On Day Six I found I could feel sensations all through my body, not just on the surface, and started exploring that, quickly getting to the point where everything dissolved into fine vibrations. I naturally started adding in an observation run up and down my spine, and it didn’t take long until I was experiencing what I think was the “Bhanga Nyana” that Goenka described in the Dhamma Discourse one of the following evenings.

I felt like I was making definite progress and tried as best I could not to let my (substantial) ego get in the way and ruin everything (most likely decide that I was the World’s Best Meditator, cling to this experience for dear life and then get annoyed every time it failed to arise in subsequent sessions). From then on my mind seemed razor sharp every time I sat down to meditate, quickly got to this state and then navigated it “with a calm and equanimous mind.” Straight after that, things got very gross and chunky and haven’t really changed since.

From about Day Two onwards, I thought a lot about was Daniel Ingram’s book, Mastering the Core Teachings of the Buddha. I went back and forth between wishing I’d never read the stupid thing (thought it is definitely one of my favourite books of all time), and trying to work out whether it would be worth making up a story to get the course manager to give me my phone back so I could google the section where he describes the samahdi states and the stages of insight, to try to work out where the hell I was. Of course in the end I didn’t, thought it was the first thing I looked up after I turned my phone on and called my boyfriend and my parents.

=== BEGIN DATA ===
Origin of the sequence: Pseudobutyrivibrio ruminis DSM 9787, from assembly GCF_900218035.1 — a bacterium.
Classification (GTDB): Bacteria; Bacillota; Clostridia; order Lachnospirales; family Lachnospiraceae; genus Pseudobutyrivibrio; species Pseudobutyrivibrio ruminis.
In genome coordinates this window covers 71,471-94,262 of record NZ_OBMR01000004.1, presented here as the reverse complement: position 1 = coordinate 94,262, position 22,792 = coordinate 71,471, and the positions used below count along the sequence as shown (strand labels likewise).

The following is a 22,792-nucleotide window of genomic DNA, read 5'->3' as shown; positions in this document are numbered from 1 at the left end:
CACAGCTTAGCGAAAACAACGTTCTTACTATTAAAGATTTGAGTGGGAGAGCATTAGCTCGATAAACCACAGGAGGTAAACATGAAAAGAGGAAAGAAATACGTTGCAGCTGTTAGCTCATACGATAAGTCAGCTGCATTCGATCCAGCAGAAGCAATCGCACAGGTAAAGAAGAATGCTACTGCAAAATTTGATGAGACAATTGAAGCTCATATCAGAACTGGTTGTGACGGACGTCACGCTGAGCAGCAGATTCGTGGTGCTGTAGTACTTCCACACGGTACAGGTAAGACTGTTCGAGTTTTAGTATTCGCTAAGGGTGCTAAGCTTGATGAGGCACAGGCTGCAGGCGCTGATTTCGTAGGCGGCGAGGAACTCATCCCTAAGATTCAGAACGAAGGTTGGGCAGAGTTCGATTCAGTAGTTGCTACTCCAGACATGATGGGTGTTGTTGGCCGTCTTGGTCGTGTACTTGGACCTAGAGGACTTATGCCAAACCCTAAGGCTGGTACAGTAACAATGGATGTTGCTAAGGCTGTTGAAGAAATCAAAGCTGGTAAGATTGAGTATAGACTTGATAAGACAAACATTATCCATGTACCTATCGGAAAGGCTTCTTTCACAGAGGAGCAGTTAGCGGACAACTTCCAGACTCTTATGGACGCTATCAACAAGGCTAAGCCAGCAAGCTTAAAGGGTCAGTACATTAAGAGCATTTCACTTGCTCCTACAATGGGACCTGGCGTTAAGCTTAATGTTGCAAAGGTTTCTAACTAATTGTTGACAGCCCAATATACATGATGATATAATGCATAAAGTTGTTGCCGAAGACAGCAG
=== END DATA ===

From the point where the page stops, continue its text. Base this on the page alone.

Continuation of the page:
At the time I thought the experience of the body dissolving was something of a “Knowledge of Arising and Passing Away” (A&P) event, though I’ve since found that it is the 5th Stage of Insight, “Knowledge of the Dissolution of Formations.” After that (when everything goes gross again), it seems that I’m bouncing around up and down somewhere there in the “Dark Night.” I’m pretty sure I’ve not reached Equanimity (stage 11). I should note at this point that I feel completely ambiguous as to whether or not reading such maps and descriptions of other people’s experiences is more of a hindrance or a help, but either way I intend to keep up my practice and push through to see what’s next.

Alongside all of this on-cushion fun, from about Day Five onwards I found that had heightened understanding of the theory which goes along with all of this practice, which I detailed in my last post on the topic. Concepts of craving and aversion of sensations chrystallised like never before, as well as acceptance of the impermanence of my own body and the benefit of non-reactivity (to objects such as self-degrading thoughts, for example).